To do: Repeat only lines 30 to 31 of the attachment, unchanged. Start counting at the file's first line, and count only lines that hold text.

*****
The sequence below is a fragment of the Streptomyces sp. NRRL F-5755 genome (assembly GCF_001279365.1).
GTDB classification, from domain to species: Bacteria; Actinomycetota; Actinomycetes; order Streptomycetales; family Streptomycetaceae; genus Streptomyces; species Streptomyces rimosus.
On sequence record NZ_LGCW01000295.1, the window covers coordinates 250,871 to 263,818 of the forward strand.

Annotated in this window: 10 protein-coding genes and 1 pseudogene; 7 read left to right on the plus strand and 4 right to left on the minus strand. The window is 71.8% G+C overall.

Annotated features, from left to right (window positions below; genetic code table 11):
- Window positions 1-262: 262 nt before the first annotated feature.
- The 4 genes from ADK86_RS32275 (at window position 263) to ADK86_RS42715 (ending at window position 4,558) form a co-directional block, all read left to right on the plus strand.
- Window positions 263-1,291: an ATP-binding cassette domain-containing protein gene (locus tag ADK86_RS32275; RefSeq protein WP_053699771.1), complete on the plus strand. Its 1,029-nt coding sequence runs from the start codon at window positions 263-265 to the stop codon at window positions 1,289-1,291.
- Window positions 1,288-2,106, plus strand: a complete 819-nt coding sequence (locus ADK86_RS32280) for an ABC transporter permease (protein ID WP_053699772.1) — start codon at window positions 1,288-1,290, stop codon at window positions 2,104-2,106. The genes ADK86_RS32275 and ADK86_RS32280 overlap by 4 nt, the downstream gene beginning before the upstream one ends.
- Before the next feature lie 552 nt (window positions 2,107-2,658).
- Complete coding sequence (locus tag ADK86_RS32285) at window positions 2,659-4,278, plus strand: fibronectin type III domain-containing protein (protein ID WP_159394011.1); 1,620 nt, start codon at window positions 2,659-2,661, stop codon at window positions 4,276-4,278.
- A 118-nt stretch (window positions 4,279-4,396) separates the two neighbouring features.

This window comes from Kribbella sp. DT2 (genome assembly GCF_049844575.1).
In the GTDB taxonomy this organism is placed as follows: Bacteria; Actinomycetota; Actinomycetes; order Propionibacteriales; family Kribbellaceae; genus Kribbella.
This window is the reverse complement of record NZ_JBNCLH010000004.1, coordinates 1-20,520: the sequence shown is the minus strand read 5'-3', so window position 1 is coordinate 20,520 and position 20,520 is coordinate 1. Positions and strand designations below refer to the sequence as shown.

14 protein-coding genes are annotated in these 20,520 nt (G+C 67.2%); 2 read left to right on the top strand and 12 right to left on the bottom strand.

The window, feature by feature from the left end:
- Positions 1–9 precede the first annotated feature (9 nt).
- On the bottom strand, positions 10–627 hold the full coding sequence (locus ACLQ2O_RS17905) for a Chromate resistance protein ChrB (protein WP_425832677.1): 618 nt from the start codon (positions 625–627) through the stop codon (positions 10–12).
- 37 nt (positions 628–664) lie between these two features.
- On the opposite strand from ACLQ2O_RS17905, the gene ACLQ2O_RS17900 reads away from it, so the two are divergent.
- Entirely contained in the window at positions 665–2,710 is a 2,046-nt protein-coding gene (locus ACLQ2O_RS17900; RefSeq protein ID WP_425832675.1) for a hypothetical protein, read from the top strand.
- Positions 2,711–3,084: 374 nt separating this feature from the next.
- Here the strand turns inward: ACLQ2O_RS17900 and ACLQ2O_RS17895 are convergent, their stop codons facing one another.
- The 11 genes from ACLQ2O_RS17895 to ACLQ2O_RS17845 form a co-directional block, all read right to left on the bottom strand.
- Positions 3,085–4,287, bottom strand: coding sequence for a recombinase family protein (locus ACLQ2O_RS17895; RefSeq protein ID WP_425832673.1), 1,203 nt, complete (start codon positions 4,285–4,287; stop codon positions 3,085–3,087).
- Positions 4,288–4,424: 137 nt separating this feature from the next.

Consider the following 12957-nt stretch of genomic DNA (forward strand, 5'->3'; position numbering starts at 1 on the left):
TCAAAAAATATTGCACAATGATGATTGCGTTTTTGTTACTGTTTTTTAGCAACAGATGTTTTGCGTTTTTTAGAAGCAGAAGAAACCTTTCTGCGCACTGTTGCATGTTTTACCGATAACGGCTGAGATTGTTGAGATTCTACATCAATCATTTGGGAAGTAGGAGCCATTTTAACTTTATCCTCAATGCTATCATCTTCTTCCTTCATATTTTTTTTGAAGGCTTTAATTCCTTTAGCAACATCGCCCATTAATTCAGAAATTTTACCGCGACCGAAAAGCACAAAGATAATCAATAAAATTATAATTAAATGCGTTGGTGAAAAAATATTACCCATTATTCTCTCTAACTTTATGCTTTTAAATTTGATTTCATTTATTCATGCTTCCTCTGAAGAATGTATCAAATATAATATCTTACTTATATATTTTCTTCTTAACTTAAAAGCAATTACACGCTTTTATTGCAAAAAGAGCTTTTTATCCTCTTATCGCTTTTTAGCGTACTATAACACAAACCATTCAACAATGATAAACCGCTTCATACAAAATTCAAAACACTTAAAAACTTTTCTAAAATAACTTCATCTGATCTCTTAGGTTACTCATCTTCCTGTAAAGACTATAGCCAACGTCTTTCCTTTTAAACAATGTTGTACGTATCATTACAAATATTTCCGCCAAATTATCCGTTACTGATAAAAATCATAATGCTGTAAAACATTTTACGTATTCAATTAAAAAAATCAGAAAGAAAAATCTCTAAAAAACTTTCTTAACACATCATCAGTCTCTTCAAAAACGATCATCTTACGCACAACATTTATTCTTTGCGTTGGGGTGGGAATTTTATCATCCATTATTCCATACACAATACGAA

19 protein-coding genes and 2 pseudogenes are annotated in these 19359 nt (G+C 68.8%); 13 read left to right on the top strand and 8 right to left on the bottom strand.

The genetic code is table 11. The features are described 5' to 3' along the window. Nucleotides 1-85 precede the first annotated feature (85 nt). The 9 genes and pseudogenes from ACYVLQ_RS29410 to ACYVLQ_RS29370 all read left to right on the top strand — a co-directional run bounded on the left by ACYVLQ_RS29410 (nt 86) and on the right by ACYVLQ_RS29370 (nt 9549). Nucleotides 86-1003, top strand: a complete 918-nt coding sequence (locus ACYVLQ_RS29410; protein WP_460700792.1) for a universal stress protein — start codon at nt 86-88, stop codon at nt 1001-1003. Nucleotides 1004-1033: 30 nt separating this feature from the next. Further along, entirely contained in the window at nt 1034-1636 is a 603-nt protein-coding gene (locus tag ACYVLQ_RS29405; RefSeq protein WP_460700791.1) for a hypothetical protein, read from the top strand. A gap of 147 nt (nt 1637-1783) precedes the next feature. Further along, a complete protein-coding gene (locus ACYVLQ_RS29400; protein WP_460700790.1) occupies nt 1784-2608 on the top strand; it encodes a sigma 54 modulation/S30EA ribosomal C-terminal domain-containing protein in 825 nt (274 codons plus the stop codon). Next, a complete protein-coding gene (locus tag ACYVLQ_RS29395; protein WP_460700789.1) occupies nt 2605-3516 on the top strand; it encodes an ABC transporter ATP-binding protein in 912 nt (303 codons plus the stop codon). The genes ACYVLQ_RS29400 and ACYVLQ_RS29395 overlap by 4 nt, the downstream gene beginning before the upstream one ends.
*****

19 protein-coding genes and 2 pseudogenes are annotated in these 19359 nt (G+C 68.8%); 13 read left to right on the top strand and 8 right to left on the bottom strand.

The genetic code is table 11. The features are described 5' to 3' along the window. Nucleotides 1-85 precede the first annotated feature (85 nt). The 9 genes and pseudogenes from ACYVLQ_RS29410 to ACYVLQ_RS29370 all read left to right on the top strand — a co-directional run bounded on the left by ACYVLQ_RS29410 (nt 86) and on the right by ACYVLQ_RS29370 (nt 9549). Nucleotides 86-1003, top strand: a complete 918-nt coding sequence (locus ACYVLQ_RS29410; protein WP_460700792.1) for a universal stress protein — start codon at nt 86-88, stop codon at nt 1001-1003. Nucleotides 1004-1033: 30 nt separating this feature from the next. Further along, entirely contained in the window at nt 1034-1636 is a 603-nt protein-coding gene (locus tag ACYVLQ_RS29405; RefSeq protein WP_460700791.1) for a hypothetical protein, read from the top strand. A gap of 147 nt (nt 1637-1783) precedes the next feature. Further along, a complete protein-coding gene (locus ACYVLQ_RS29400; protein WP_460700790.1) occupies nt 1784-2608 on the top strand; it encodes a sigma 54 modulation/S30EA ribosomal C-terminal domain-containing protein in 825 nt (274 codons plus the stop codon). Next, a complete protein-coding gene (locus tag ACYVLQ_RS29395; protein WP_460700789.1) occupies nt 2605-3516 on the top strand; it encodes an ABC transporter ATP-binding protein in 912 nt (303 codons plus the stop codon). The genes ACYVLQ_RS29400 and ACYVLQ_RS29395 overlap by 4 nt, the downstream gene beginning before the upstream one ends.